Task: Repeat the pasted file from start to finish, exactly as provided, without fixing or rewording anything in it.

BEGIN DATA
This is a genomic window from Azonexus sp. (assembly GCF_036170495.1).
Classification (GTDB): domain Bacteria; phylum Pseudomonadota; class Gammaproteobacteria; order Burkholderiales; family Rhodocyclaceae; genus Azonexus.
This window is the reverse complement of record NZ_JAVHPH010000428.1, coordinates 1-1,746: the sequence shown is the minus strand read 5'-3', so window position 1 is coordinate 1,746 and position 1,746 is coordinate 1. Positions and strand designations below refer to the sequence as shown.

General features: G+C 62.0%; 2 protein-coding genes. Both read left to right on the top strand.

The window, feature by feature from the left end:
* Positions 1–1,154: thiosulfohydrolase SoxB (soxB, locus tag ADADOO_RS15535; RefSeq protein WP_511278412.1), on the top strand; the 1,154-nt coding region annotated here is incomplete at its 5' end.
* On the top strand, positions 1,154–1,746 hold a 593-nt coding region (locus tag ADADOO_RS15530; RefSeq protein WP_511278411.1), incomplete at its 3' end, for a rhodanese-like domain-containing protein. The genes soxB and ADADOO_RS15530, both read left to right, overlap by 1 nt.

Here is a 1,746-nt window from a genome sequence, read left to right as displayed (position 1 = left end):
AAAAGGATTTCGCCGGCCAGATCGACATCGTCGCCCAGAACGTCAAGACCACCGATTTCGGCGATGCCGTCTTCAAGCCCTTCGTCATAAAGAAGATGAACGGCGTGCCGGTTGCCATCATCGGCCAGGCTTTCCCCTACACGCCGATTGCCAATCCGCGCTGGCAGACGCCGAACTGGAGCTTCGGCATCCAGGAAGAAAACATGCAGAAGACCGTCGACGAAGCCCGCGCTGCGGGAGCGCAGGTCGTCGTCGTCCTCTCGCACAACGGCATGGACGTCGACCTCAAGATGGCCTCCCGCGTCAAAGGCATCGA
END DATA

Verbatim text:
This is a genomic window from Azonexus sp. (assembly GCF_036170495.1).
Classification (GTDB): domain Bacteria; phylum Pseudomonadota; class Gammaproteobacteria; order Burkholderiales; family Rhodocyclaceae; genus Azonexus.
This window is the reverse complement of record NZ_JAVHPH010000428.1, coordinates 1-1,746: the sequence shown is the minus strand read 5'-3', so window position 1 is coordinate 1,746 and position 1,746 is coordinate 1. Positions and strand designations below refer to the sequence as shown.

General features: G+C 62.0%; 2 protein-coding genes. Both read left to right on the top strand.

The window, feature by feature from the left end:
* Positions 1–1,154: thiosulfohydrolase SoxB (soxB, locus tag ADADOO_RS15535; RefSeq protein WP_511278412.1), on the top strand; the 1,154-nt coding region annotated here is incomplete at its 5' end.
* On the top strand, positions 1,154–1,746 hold a 593-nt coding region (locus tag ADADOO_RS15530; RefSeq protein WP_511278411.1), incomplete at its 3' end, for a rhodanese-like domain-containing protein. The genes soxB and ADADOO_RS15530, both read left to right, overlap by 1 nt.

Here is a 1,746-nt window from a genome sequence, read left to right as displayed (position 1 = left end):
AAAAGGATTTCGCCGGCCAGATCGACATCGTCGCCCAGAACGTCAAGACCACCGATTTCGGCGATGCCGTCTTCAAGCCCTTCGTCATAAAGAAGATGAACGGCGTGCCGGTTGCCATCATCGGCCAGGCTTTCCCCTACACGCCGATTGCCAATCCGCGCTGGCAGACGCCGAACTGGAGCTTCGGCATCCAGGAAGAAAACATGCAGAAGACCGTCGACGAAGCCCGCGCTGCGGGAGCGCAGGTCGTCGTCGTCCTCTCGCACAACGGCATGGACGTCGACCTCAAGATGGCCTCCCGCGTCAAAGGCATCGA